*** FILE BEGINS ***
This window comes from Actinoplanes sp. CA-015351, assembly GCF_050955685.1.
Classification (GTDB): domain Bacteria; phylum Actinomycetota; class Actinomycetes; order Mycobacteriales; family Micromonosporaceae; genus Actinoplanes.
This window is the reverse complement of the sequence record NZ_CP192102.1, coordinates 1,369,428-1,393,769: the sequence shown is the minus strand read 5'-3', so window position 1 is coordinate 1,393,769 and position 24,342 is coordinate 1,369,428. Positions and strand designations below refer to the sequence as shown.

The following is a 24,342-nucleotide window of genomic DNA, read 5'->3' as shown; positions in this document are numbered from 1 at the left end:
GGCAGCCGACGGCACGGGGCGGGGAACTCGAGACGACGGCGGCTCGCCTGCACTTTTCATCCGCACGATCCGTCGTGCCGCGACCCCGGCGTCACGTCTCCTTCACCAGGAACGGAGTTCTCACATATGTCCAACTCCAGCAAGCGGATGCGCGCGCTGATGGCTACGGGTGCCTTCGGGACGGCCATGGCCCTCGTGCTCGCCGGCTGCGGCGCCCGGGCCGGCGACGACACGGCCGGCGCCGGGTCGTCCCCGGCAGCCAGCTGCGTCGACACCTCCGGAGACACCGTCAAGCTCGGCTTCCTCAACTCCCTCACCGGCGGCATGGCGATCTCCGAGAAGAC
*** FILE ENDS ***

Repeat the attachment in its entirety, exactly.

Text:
This window comes from Actinoplanes sp. CA-015351, assembly GCF_050955685.1.
Classification (GTDB): domain Bacteria; phylum Actinomycetota; class Actinomycetes; order Mycobacteriales; family Micromonosporaceae; genus Actinoplanes.
This window is the reverse complement of the sequence record NZ_CP192102.1, coordinates 1,369,428-1,393,769: the sequence shown is the minus strand read 5'-3', so window position 1 is coordinate 1,393,769 and position 24,342 is coordinate 1,369,428. Positions and strand designations below refer to the sequence as shown.

The following is a 24,342-nucleotide window of genomic DNA, read 5'->3' as shown; positions in this document are numbered from 1 at the left end:
GGCAGCCGACGGCACGGGGCGGGGAACTCGAGACGACGGCGGCTCGCCTGCACTTTTCATCCGCACGATCCGTCGTGCCGCGACCCCGGCGTCACGTCTCCTTCACCAGGAACGGAGTTCTCACATATGTCCAACTCCAGCAAGCGGATGCGCGCGCTGATGGCTACGGGTGCCTTCGGGACGGCCATGGCCCTCGTGCTCGCCGGCTGCGGCGCCCGGGCCGGCGACGACACGGCCGGCGCCGGGTCGTCCCCGGCAGCCAGCTGCGTCGACACCTCCGGAGACACCGTCAAGCTCGGCTTCCTCAACTCCCTCACCGGCGGCATGGCGATCTCCGAGAAGAC